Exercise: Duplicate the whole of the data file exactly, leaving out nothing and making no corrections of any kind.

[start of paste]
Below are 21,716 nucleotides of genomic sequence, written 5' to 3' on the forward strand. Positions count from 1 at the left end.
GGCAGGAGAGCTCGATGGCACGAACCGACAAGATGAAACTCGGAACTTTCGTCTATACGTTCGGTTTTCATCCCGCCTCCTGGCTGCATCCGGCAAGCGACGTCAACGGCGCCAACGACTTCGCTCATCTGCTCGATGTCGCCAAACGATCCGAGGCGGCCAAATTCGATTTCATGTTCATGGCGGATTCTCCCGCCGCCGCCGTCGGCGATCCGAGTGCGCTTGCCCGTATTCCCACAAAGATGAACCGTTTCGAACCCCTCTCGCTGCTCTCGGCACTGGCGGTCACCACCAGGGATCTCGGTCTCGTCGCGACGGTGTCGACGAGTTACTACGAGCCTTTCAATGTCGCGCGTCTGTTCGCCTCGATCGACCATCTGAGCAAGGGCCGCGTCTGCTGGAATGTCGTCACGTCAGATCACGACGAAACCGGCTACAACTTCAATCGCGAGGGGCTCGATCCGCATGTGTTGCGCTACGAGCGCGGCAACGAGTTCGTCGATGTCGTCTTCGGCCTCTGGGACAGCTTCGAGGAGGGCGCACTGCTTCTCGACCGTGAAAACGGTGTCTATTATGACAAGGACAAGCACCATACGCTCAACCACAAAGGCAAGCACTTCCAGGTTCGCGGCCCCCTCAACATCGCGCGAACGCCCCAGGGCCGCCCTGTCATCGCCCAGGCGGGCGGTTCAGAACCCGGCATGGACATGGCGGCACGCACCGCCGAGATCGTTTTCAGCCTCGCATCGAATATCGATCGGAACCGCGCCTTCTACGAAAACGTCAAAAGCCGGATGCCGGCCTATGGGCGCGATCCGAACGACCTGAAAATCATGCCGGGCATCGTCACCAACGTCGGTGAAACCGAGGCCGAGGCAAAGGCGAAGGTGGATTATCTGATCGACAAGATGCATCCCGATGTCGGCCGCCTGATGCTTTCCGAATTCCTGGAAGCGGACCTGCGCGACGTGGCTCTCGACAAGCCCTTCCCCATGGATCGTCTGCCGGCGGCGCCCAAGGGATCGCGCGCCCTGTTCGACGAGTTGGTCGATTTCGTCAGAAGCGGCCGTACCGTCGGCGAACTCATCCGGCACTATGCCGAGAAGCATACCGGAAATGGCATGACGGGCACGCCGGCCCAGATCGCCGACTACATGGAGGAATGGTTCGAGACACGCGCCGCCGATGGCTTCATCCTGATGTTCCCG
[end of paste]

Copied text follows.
Below are 21,716 nucleotides of genomic sequence, written 5' to 3' on the forward strand. Positions count from 1 at the left end.
GGCAGGAGAGCTCGATGGCACGAACCGACAAGATGAAACTCGGAACTTTCGTCTATACGTTCGGTTTTCATCCCGCCTCCTGGCTGCATCCGGCAAGCGACGTCAACGGCGCCAACGACTTCGCTCATCTGCTCGATGTCGCCAAACGATCCGAGGCGGCCAAATTCGATTTCATGTTCATGGCGGATTCTCCCGCCGCCGCCGTCGGCGATCCGAGTGCGCTTGCCCGTATTCCCACAAAGATGAACCGTTTCGAACCCCTCTCGCTGCTCTCGGCACTGGCGGTCACCACCAGGGATCTCGGTCTCGTCGCGACGGTGTCGACGAGTTACTACGAGCCTTTCAATGTCGCGCGTCTGTTCGCCTCGATCGACCATCTGAGCAAGGGCCGCGTCTGCTGGAATGTCGTCACGTCAGATCACGACGAAACCGGCTACAACTTCAATCGCGAGGGGCTCGATCCGCATGTGTTGCGCTACGAGCGCGGCAACGAGTTCGTCGATGTCGTCTTCGGCCTCTGGGACAGCTTCGAGGAGGGCGCACTGCTTCTCGACCGTGAAAACGGTGTCTATTATGACAAGGACAAGCACCATACGCTCAACCACAAAGGCAAGCACTTCCAGGTTCGCGGCCCCCTCAACATCGCGCGAACGCCCCAGGGCCGCCCTGTCATCGCCCAGGCGGGCGGTTCAGAACCCGGCATGGACATGGCGGCACGCACCGCCGAGATCGTTTTCAGCCTCGCATCGAATATCGATCGGAACCGCGCCTTCTACGAAAACGTCAAAAGCCGGATGCCGGCCTATGGGCGCGATCCGAACGACCTGAAAATCATGCCGGGCATCGTCACCAACGTCGGTGAAACCGAGGCCGAGGCAAAGGCGAAGGTGGATTATCTGATCGACAAGATGCATCCCGATGTCGGCCGCCTGATGCTTTCCGAATTCCTGGAAGCGGACCTGCGCGACGTGGCTCTCGACAAGCCCTTCCCCATGGATCGTCTGCCGGCGGCGCCCAAGGGATCGCGCGCCCTGTTCGACGAGTTGGTCGATTTCGTCAGAAGCGGCCGTACCGTCGGCGAACTCATCCGGCACTATGCCGAGAAGCATACCGGAAATGGCATGACGGGCACGCCGGCCCAGATCGCCGACTACATGGAGGAATGGTTCGAGACACGCGCCGCCGATGGCTTCATCCTGATGTTCCCG